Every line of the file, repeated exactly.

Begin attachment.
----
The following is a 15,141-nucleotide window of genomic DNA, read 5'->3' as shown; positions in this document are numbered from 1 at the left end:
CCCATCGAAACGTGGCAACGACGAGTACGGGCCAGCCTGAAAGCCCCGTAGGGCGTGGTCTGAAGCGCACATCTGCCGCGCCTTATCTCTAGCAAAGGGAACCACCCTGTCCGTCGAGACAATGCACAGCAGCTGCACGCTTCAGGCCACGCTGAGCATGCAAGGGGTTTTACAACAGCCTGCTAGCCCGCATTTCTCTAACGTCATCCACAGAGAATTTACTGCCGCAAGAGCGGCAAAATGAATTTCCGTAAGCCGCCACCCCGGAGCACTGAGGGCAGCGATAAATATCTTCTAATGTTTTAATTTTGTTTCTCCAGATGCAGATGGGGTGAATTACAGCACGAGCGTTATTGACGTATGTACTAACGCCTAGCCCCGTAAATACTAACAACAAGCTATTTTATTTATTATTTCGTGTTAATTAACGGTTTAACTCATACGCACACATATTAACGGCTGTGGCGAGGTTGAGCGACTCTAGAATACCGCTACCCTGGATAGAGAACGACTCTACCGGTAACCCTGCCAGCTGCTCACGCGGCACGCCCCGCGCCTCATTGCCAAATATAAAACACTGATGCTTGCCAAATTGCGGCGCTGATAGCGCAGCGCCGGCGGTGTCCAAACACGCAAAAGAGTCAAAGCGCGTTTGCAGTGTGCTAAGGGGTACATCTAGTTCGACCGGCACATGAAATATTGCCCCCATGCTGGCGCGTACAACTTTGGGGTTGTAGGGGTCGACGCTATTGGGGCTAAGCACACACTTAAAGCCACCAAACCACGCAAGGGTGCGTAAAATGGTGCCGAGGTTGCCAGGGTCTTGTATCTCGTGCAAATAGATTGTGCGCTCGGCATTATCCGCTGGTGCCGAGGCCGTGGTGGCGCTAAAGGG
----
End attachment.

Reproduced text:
The following is a 15,141-nucleotide window of genomic DNA, read 5'->3' as shown; positions in this document are numbered from 1 at the left end:
CCCATCGAAACGTGGCAACGACGAGTACGGGCCAGCCTGAAAGCCCCGTAGGGCGTGGTCTGAAGCGCACATCTGCCGCGCCTTATCTCTAGCAAAGGGAACCACCCTGTCCGTCGAGACAATGCACAGCAGCTGCACGCTTCAGGCCACGCTGAGCATGCAAGGGGTTTTACAACAGCCTGCTAGCCCGCATTTCTCTAACGTCATCCACAGAGAATTTACTGCCGCAAGAGCGGCAAAATGAATTTCCGTAAGCCGCCACCCCGGAGCACTGAGGGCAGCGATAAATATCTTCTAATGTTTTAATTTTGTTTCTCCAGATGCAGATGGGGTGAATTACAGCACGAGCGTTATTGACGTATGTACTAACGCCTAGCCCCGTAAATACTAACAACAAGCTATTTTATTTATTATTTCGTGTTAATTAACGGTTTAACTCATACGCACACATATTAACGGCTGTGGCGAGGTTGAGCGACTCTAGAATACCGCTACCCTGGATAGAGAACGACTCTACCGGTAACCCTGCCAGCTGCTCACGCGGCACGCCCCGCGCCTCATTGCCAAATATAAAACACTGATGCTTGCCAAATTGCGGCGCTGATAGCGCAGCGCCGGCGGTGTCCAAACACGCAAAAGAGTCAAAGCGCGTTTGCAGTGTGCTAAGGGGTACATCTAGTTCGACCGGCACATGAAATATTGCCCCCATGCTGGCGCGTACAACTTTGGGGTTGTAGGGGTCGACGCTATTGGGGCTAAGCACACACTTAAAGCCACCAAACCACGCAAGGGTGCGTAAAATGGTGCCGAGGTTGCCAGGGTCTTGTATCTCGTGCAAATAGATTGTGCGCTCGGCATTATCCGCTGGTGCCGAGGCCGTGGTGGCGCTAAAGGG